Coram Deo ~

Looking at contemporary culture from a Christian worldview


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MUSIC REVIEWS and NEWS


Hymns Vol. 2 – Shane and Shane
****

Shane and Shane follow Hymns Vol. 1 and Hymns Live with more classic and modern hymns done in their distinctive worshipful style. The hymns are creatively arranged in a way that they can be used for congregational singing in church worship services, as well as enjoyed for individual worship. The album starts with four classic hymns, then moves to four modern hymns, before ending with two more classic hymns.
Below are a few brief comments about each of the songs:
Be Thou My Vision (Lord You Are) – “Be Thou My Vision” is an 8th century Irish hymn that was translated by Eleanor Hull in 1912. “Lord You Are (More Precious Than Silver)” was written by Lynn DeShazo. The song features acoustic guitar, strings, backing vocals and some good drum work. 

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  • More of this review and reviews of ~
    • The St. Nemele Collab Sessions – TobyMac
    • Okie – Vince Gill
  • Music News
  • Music Quotes
  • Song of the Week Lyrics

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MUSIC REVIEWS and NEWS

Live at the Hollywood Bowl – The Beatleslive-at-the-hollywood-bowl-the-beatles
****

I had the album version – The Beatles at the Hollywood Bowl that was released in 1977. That version was produced by the Beatles’ legendary producer George Martin. This version, including four bonus tracks, has been remixed and mastered from the original three-track tapes by Martin’s son Giles, who worked with his father on the Beatles 2006 Love album. In David Fricke’s liner notes, the reissued album is described as the essential companion to Ron Howard’s acclaimed documentary Eight Days a Week: The Touring Years. 
The album is comprised of songs from the Beatles 1964 and 1965 concerts at the Hollywood Bowl in Los Angeles. The concerts were the first and last times the Beatles were officially recorded in concert. The album contains recordings from three different concerts, which took place on August 23rd, 1964 and August 29th and 30th, 1965. Giles remixed and mastered the songs at Abbey Road with engineer Sam Okell. He has spoken about how advancements in technology since his father worked on the tapes almost forty years ago has resulted in in improved clarity, so that “the immediacy and visceral excitement can be heard like never before”.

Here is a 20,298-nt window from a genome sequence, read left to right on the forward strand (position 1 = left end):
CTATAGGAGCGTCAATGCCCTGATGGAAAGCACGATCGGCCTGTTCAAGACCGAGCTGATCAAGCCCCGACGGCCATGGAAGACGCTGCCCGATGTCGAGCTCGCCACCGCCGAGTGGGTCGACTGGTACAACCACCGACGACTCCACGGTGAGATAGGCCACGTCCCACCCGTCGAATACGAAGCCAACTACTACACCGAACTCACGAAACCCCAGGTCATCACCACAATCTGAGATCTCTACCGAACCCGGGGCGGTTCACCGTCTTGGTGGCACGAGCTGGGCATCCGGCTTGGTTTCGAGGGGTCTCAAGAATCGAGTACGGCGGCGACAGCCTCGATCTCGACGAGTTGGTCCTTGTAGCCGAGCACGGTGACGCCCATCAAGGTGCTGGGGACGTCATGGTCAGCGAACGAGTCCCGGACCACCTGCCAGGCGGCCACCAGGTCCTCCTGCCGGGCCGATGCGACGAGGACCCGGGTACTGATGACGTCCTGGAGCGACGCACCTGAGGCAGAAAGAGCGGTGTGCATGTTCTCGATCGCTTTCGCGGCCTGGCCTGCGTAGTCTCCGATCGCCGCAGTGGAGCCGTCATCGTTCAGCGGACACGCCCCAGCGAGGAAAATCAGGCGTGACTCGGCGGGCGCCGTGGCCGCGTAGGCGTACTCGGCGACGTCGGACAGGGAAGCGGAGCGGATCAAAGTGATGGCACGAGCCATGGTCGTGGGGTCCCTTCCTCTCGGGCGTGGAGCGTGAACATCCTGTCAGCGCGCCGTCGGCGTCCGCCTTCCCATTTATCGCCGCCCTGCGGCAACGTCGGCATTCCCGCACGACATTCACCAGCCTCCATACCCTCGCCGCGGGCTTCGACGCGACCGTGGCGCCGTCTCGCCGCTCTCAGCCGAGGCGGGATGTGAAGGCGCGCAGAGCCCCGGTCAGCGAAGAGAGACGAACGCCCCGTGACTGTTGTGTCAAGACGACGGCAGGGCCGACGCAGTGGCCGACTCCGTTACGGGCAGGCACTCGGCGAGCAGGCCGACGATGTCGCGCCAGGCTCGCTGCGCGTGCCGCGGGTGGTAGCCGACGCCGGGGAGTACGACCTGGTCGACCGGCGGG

This remains the Beatles only official live album, and shows that despite the constant screaming from teenage girls that they had to contend with, making it difficult for them to hear themselves playing and singing, they were still a really good live band, thanks to the thousands of hours they played in Hamburg, Germany and at the Cavern Club in Liverpool, England.
The album features good liner notes and photos, including George Martin’s original notes from the 1977 release, in which he states that he reluctantly worked with engineer Geoff Emerick to bring the performance (the only live recordings of the Beatles in existence, minus inferior bootlegs), back to life.
The bonus tracks included here for the first time are “You Can’t Do That”, “I Want to Hold Your Hand”, George’s cover of Carl Perkins’ “Everybody’s Trying to Be My Baby” and “Baby’s In Black”.

pet-soundsPet Sounds – Beach Boys (50th Anniversary Edition) (2 CD)

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I recently read Brian Wilson’s excellent new autobiography I Am Brian Wilson, in which he writes extensively about the making of his classic Pet Sounds 50 years ago, widely considered one of the greatest albums ever recorded, with Rolling Stone having it at #2 on their list of the “500 Greatest Albums of All Time”. Wilson tells of John Lennon calling him about the album and Beatles producer George Martin saying that Pet Sounds was the chief motivation for the Beatles own classic Sgt. Pepper’s Lonely Heart’s Club Band album a year later in 1967.
To commemorate the 50th anniversary of this classic recording, an anniversary edition including 104 tracks, all but 14 of which had been previously available, has been released. I picked up the two-CD version, which includes the original 13 song, 36 minute version of the album in both mono and remastered stereo, an instrumental version and some previously unavailable live recordings from 1966 – 1993.